Yes I can see the arrogance, but it is mentioned that this has been the practice of Hemanatha Bhagavathar, he goes to kingdom after kingdom with his troupe and talent and then wins them over. Shiva did not mind then. He was probably happy listening to the honey like voice of the Bhagavathar too (Dr. M Balamuralikrishna) and didn’t mind it at all.
Maybe he shouldn’t have challenged Madurai. Maybe he shouldn’t have so lowly judged his competition: Banabathirar.
The hero of this episode Banabathirar is introduced with one shot to establish his unshakeable faith- the bronze of Uma Maheswarar, he at the moment believes that from the grass to the skies, everything rests within Shiva.
“For those who praise you” he sings “you give nothing but ascent”
Hmm but Banabathirar doesn’t seem to be on the ascent in any material sense, he doesn’t have a long line of disciples and even the king doesn’t have him in his consideration set for possible competitors to Hemanathan.
What ascent is the content Bhanabathirar talking about? It’s definitely not riches. It’s probably the ascent to Mount Kailash where all wait to catch his glimpse.
Yes, it reminds me of the first sequence. Great work APN!
But as we all know, Shiva is going to test Bhanbathirar but never going to forsake him (but our poor singer doesn’t know that yet) with this competition, which he will never win. Everyone knows the talent of Bhagavathar.
Can He? He Cannot
The poor temple singer asks his wife, how can he? There is no way.
Add an extra layer of difficulty, the whole of Madurai will be shamed if he loses.
How can he?
Surely you cannot, says his wife.
Shocking right? This is usually the point where we expect the motivating female lead to motivate the male lead and how with self belief and confidence anything can be overcome.
APN calls bull (not to be confused with the Nandi) on all these usuals.
“Go at once to Sokka’s shrine and give yourself to him and don’t even think about running away.”
That’s what she says.
APN simply makes a classic by not following any of the conventions of screenplay, our Bhanabattar never really learns anything (just got reminded by his wife), he doesn’t overcome any obstacle ( heck he never even meets Hemanathan) and is not even a changed man by the end of the film.
Bye bye Joseph Campbell.
Also I forgot to mention that this episode alone consists of five songs and APN shoots mostly stationary men with simple pans, nothing very extraordinarily, but still makes it arresting.
APN still shoots Bhanabhatirar at a low angle when he is down and slowly trolleys up when he offers himself completely to Shiva to the god angle, all this before even decoding cinema was thought about in Kodambakkam youtube channels.
Techniques anyone can do, but conveying Hindu philosophy is difficult.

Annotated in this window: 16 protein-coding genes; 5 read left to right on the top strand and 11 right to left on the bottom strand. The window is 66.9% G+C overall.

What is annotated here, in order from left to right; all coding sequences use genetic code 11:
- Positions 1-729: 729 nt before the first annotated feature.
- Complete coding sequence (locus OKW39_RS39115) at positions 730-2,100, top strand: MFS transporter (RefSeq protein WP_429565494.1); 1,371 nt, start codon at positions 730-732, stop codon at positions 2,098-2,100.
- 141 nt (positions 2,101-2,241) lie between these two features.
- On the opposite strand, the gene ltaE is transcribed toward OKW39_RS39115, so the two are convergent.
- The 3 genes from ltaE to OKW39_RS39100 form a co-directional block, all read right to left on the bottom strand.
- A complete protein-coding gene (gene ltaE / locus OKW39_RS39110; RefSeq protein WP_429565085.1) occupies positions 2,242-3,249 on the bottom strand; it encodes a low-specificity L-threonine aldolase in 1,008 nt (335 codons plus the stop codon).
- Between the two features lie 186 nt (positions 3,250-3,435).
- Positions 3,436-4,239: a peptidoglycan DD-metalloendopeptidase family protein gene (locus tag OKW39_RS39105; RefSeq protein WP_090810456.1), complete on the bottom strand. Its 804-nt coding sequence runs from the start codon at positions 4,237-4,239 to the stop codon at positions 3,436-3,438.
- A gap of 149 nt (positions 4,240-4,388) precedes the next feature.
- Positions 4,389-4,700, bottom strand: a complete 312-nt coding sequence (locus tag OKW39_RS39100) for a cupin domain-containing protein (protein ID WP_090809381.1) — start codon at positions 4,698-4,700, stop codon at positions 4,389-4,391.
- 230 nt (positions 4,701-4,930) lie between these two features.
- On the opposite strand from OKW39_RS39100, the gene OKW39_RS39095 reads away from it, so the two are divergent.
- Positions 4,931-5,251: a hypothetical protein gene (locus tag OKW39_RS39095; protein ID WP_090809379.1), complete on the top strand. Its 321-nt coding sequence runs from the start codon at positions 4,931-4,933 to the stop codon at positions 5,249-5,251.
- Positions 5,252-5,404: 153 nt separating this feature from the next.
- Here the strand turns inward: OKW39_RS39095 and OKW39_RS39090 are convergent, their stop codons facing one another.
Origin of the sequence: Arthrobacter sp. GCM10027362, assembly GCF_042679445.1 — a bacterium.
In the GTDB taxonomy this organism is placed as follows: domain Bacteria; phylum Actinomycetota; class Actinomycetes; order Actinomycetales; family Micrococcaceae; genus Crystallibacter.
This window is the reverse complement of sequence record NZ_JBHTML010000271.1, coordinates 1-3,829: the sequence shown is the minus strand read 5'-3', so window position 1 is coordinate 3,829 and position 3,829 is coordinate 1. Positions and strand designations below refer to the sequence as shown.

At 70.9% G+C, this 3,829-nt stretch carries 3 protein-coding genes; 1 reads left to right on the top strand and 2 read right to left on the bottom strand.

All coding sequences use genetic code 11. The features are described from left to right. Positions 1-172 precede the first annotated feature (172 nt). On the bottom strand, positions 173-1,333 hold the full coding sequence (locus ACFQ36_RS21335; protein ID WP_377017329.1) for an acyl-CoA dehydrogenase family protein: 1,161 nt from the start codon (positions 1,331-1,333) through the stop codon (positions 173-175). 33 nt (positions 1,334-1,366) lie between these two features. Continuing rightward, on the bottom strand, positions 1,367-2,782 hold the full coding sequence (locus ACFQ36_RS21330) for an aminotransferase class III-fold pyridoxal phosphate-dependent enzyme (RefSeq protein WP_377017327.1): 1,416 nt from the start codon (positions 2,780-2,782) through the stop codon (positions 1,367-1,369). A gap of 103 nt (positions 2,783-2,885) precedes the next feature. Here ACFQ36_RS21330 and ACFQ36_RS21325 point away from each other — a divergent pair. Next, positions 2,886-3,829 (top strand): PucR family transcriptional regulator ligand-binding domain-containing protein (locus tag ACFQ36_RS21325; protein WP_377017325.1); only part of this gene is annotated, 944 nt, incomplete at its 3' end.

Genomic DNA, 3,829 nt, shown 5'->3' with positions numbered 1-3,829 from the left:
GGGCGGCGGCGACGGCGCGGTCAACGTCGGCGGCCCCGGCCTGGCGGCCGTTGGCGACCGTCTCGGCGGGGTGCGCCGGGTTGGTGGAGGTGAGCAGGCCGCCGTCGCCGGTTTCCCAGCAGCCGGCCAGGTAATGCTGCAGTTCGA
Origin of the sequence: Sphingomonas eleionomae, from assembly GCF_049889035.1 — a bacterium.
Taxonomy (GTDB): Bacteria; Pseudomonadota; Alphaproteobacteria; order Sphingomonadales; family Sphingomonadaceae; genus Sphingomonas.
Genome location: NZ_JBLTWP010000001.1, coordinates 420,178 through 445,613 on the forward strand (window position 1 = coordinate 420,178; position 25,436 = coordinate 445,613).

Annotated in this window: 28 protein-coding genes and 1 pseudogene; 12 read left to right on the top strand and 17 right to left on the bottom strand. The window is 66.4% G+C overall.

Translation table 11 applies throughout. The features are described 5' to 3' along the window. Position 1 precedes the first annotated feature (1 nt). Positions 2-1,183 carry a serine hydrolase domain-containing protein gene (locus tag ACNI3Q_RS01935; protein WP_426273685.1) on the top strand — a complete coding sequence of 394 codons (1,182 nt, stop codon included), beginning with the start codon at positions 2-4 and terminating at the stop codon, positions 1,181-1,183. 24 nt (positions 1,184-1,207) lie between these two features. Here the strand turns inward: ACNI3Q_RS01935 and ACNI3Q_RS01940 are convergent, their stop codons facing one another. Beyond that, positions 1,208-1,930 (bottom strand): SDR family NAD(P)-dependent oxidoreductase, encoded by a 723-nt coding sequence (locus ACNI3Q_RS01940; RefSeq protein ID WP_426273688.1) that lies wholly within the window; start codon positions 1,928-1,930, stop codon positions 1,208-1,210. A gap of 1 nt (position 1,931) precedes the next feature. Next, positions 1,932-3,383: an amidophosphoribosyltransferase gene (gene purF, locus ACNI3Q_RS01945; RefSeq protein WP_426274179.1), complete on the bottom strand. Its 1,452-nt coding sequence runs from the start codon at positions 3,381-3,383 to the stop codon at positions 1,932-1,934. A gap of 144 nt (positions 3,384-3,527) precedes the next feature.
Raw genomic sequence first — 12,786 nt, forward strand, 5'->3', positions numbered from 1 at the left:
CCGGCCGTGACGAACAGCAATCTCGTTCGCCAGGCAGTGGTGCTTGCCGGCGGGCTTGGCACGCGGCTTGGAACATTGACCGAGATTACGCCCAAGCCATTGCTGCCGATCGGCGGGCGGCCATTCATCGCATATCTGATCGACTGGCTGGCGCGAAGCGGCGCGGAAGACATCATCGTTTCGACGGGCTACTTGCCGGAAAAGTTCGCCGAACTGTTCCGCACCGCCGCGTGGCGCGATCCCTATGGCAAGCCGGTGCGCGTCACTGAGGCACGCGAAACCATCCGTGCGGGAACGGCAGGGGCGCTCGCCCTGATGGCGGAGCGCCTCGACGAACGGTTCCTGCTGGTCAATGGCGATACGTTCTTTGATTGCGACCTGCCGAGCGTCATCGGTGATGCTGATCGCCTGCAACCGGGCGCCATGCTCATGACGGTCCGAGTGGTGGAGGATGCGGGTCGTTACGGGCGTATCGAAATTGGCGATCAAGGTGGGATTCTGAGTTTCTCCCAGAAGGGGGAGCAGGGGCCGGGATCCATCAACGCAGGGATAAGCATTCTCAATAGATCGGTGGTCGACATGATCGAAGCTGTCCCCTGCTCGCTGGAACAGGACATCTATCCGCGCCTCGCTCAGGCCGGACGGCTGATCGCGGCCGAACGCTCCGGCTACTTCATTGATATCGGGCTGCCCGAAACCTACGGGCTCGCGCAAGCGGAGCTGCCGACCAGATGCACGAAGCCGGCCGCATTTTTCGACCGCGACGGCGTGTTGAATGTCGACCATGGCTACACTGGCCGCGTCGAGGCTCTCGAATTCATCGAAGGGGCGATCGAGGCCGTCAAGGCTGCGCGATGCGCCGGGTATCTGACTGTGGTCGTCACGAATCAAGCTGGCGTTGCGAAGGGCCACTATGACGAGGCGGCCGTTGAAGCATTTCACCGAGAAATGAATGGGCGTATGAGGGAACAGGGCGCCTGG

Each song in the movie is a gem, but Isai Tamil is my favourite. But why?
Some readers might be aware that there exists certain hacks to passing engineering exams, these come in the form of badly printed guide books which are just answer compilations of questions past.
If I didn’t know anything, I would go to the guide and just see instances from previous years and walk into the exam hall. If I had at least read the guide, I had a chance.
Isai Tamil is that. If at all there is something of a takeaway (there are many) that you quickly want to take away from Thiruvilayaadal, it would be this- just surrender to God.
That simply told, in so few minutes.
Sokkan himself comes posing as a wood cutter to remind Hemanatha Bhagavatar that great talents can be found in the most unlikely places. Thereby humbling him, but mainly protecting Bhanabhatirar, Madurai and Mother Tamil herself.
I promised earlier, that I would come back to how Tamil is personified in Thiruvilayadal and here I am now, first of course it is in the form of Avvaiyar who says that she (as tamil) has the right to correct a wrongdoing Murugan.
In the Ballad of Bhanabatirar, it stands for the state of Madurai itself and the failure of the Tamil poet represents the fall of the state itself.
Shiva is her son who must protect her.
Maybe we can look at the devotee Thiruvilayadal episodes itself as Shiva coming to save Mother Tamil in testing times.
Why is it great?
That’s a sign of greatness, to look at a movie at different points from different times and arrive at another strand of truth. Not general truths but great movies are personal lessons with personal truths.
The very mention of great movies would immediately take me back to Chinatown whose unfading truth that gleamed to me “do as little as possible” because all else done by humanity is in vain and would only cause more worry.
A personal truth, albeit one does that does offer nothing more than the bleak fall of western civilization. But by combining the nihilism of Chinatown with the eastman color of Thiruvilayadal I get: do as little as possible and leave everything to God.
Or any higher power.
What’s an indicator of a great film? Like a great quote, a great movie, comes to my rescue when I need it the most. It is a prism, but I am the seer. Good movies show me the colour, great ones show me the light.
Thiruvilayadal will live long even if people stop looking for philosophical undertones and bury themselves in secular interpretations, because with acting and music this good and stories this engaging, I could switch on to any episode of my choice- eternally rewatchable. I hope it was the same for those who caught the telecast on TV. The innate Tamilness and the unflinching rootedness to mythology plays no less a part in this movie’s endurance.